1) Manx Herald http://www.manxherald.com/index.php/finance/item/396-fsc-%E2%80%98chief%E2%80%99-tells-c-i-conference-%E2%80%98regulation%E2%80%99-not-coped-well-with-banking-crisis
2) Financial Times http://www.ft.com/cms/s/0/8f5e8b10-d241-11de-a0f0-00144feabdc0.html?nclick_check=1
3) Tynwald Committee Hansards http://www.tynwald.org.im/papers/committee/hansard/oe13112009.pdf
4) UK Treasury Select Committee: Banking Crisis http://www.publications.parliament.uk/pa/cm200809/cmselect/cmtreasy/144/144i.pdf
* This quote is taken from an article in the Manx Herald where Mr Aspden reportedly linked ‘chasing interest rates’ with risk. The author of this website is of the opinion that this link is disingenuous for the following reasons. Firstly, there is a myth on the Isle of Man that KSFIOM was paying exceptionally high-interest rates. It was not. At the time of the collapse, it was approximately 6.8%, the same as many other institutions on the Isle of Man some of which were presumably ‘core banks’. When competing banks are paying interest rates that may vary only by 0.1% or 0.2% between them how is one supposed to assess the risk?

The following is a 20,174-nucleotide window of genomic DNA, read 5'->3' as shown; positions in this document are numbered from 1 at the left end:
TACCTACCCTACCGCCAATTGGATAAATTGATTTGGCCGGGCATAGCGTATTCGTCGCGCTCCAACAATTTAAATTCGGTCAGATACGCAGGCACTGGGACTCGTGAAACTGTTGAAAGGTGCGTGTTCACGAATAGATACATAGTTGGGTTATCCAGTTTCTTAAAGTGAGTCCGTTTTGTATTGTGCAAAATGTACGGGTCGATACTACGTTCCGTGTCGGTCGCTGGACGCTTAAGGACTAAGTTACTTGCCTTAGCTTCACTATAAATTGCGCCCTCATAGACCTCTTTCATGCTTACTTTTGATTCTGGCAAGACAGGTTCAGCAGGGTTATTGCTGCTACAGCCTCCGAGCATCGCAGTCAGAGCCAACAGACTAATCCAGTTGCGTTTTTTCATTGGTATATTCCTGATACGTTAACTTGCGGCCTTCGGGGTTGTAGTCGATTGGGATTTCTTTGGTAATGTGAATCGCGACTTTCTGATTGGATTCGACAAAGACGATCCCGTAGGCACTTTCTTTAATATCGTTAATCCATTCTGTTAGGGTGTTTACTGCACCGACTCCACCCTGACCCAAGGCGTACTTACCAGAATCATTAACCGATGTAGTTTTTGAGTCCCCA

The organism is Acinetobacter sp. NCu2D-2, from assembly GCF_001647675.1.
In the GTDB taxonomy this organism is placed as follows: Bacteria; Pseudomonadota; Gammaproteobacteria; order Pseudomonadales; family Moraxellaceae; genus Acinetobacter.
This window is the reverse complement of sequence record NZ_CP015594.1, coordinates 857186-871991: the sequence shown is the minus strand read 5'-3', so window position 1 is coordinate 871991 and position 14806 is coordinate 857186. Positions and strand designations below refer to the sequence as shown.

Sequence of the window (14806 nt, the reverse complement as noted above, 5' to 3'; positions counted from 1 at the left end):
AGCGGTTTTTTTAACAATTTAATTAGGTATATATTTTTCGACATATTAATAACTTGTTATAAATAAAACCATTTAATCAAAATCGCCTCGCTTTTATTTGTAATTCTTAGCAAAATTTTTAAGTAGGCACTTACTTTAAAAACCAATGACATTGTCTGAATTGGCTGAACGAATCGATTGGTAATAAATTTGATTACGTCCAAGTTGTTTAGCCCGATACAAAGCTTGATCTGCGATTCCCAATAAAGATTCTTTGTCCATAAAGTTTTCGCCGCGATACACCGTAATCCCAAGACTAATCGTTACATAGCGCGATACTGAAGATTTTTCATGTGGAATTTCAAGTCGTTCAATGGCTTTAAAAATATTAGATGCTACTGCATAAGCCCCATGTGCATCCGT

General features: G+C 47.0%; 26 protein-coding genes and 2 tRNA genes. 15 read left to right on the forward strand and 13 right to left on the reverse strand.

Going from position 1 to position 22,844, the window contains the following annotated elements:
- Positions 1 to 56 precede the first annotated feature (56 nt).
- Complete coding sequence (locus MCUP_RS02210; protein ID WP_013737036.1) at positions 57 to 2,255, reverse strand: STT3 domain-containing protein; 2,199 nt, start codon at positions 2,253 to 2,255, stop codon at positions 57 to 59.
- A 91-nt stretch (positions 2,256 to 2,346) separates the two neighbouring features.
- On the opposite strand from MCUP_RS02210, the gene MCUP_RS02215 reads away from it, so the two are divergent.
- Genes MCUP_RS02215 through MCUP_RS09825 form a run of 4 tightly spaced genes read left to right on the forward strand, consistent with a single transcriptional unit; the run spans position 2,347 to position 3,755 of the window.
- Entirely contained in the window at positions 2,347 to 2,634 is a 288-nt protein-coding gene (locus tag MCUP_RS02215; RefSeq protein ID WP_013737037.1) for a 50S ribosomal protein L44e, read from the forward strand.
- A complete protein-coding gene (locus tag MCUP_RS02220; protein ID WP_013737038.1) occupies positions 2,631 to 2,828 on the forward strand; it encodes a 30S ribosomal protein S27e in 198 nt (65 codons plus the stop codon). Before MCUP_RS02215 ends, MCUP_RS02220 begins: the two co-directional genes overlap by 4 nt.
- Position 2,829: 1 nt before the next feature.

A single banking institution often provides a range of accounts some of which pay no interest at all. Under these circumstances, the author contends that there is very little connection between interest rates paid on deposit accounts in banks and risk. For instance, a current account usually pays very little, if any interest. By Mr Aspden’s reasoning that should be a lot less risky than a savings account paying a decent interest rate. But, the contents of both accounts would disappear, regardless of the interest rate paid on them, if the bank failed.
Banks in the UK are currently paying virtually no interest on savings accounts but they are the same banks that needed enormous bailouts by the UK taxpayer. Today, presumably, they have more non-performing loans and reduced asset values. The risk is with the institution, not the interest rates paid. Are UK banks less risky than they were in 2008 because they are now paying derisory interest rates?